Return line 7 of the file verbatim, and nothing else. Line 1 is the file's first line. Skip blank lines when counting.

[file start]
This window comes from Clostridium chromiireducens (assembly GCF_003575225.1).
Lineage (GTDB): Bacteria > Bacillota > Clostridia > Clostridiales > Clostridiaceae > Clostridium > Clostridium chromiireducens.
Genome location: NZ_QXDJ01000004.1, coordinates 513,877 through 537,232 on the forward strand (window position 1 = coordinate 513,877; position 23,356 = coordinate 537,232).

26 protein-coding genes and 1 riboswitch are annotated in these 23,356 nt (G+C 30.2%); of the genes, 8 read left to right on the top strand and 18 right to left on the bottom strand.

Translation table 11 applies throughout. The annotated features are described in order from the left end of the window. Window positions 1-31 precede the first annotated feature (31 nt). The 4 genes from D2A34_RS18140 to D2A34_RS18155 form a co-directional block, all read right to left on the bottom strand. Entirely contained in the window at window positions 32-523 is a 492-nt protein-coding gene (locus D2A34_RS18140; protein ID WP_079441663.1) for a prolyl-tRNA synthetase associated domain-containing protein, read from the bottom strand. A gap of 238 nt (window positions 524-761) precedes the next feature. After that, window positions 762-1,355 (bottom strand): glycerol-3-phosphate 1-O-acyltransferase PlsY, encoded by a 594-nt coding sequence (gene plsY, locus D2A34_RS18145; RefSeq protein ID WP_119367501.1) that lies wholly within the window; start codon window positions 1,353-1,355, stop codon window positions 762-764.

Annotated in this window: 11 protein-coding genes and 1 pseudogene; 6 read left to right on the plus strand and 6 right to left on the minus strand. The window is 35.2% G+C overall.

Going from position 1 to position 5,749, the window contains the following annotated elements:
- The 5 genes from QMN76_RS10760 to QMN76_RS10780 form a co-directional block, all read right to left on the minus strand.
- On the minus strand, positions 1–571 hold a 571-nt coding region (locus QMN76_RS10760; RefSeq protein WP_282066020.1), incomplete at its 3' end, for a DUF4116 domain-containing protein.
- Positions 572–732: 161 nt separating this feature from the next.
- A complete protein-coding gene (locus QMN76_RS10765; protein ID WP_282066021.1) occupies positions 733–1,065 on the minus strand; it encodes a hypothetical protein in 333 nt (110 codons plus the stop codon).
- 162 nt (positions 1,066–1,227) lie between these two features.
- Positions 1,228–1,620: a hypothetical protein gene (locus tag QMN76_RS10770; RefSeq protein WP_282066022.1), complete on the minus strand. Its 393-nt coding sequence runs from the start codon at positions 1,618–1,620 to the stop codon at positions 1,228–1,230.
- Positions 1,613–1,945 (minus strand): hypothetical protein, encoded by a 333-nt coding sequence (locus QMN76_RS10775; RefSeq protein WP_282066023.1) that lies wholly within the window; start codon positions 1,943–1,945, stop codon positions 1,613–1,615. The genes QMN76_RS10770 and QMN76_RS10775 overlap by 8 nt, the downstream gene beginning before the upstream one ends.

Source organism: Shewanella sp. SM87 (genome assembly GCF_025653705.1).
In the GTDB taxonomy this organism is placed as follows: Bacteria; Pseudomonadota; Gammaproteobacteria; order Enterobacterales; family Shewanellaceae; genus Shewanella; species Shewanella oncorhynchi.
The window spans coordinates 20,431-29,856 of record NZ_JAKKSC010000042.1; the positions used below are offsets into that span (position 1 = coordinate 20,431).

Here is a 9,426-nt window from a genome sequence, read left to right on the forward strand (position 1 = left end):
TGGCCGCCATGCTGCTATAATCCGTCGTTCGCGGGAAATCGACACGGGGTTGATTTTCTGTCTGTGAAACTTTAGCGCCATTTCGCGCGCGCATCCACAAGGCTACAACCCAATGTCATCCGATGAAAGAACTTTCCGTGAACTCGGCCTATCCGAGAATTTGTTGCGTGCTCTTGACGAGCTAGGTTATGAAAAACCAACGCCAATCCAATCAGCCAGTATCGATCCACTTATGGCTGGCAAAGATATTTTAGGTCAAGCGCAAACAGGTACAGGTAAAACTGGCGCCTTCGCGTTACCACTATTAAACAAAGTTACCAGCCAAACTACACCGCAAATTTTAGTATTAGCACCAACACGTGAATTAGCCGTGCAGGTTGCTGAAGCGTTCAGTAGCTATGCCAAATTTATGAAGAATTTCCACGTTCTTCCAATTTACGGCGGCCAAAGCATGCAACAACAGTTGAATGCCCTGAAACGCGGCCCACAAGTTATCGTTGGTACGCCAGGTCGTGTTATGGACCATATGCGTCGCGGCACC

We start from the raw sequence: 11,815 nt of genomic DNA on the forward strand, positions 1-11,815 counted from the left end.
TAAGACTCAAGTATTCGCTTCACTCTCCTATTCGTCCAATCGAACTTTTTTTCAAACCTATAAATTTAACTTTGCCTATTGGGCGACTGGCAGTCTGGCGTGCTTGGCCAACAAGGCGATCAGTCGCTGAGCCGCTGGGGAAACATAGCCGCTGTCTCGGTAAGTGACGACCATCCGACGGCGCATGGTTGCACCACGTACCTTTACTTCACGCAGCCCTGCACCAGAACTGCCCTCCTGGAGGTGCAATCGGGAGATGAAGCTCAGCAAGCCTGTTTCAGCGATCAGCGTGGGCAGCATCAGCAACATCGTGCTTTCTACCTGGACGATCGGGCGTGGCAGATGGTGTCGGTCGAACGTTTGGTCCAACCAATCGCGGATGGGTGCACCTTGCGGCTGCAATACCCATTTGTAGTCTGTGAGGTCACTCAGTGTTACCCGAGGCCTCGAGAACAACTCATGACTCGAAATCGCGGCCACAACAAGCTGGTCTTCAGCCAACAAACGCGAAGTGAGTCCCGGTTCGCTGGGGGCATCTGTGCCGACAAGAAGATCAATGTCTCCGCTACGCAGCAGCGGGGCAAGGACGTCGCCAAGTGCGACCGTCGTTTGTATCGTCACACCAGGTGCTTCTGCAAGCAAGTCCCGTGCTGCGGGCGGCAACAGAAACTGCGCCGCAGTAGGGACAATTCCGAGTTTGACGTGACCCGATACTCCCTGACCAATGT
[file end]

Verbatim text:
Going from position 1 to position 5,749, the window contains the following annotated elements: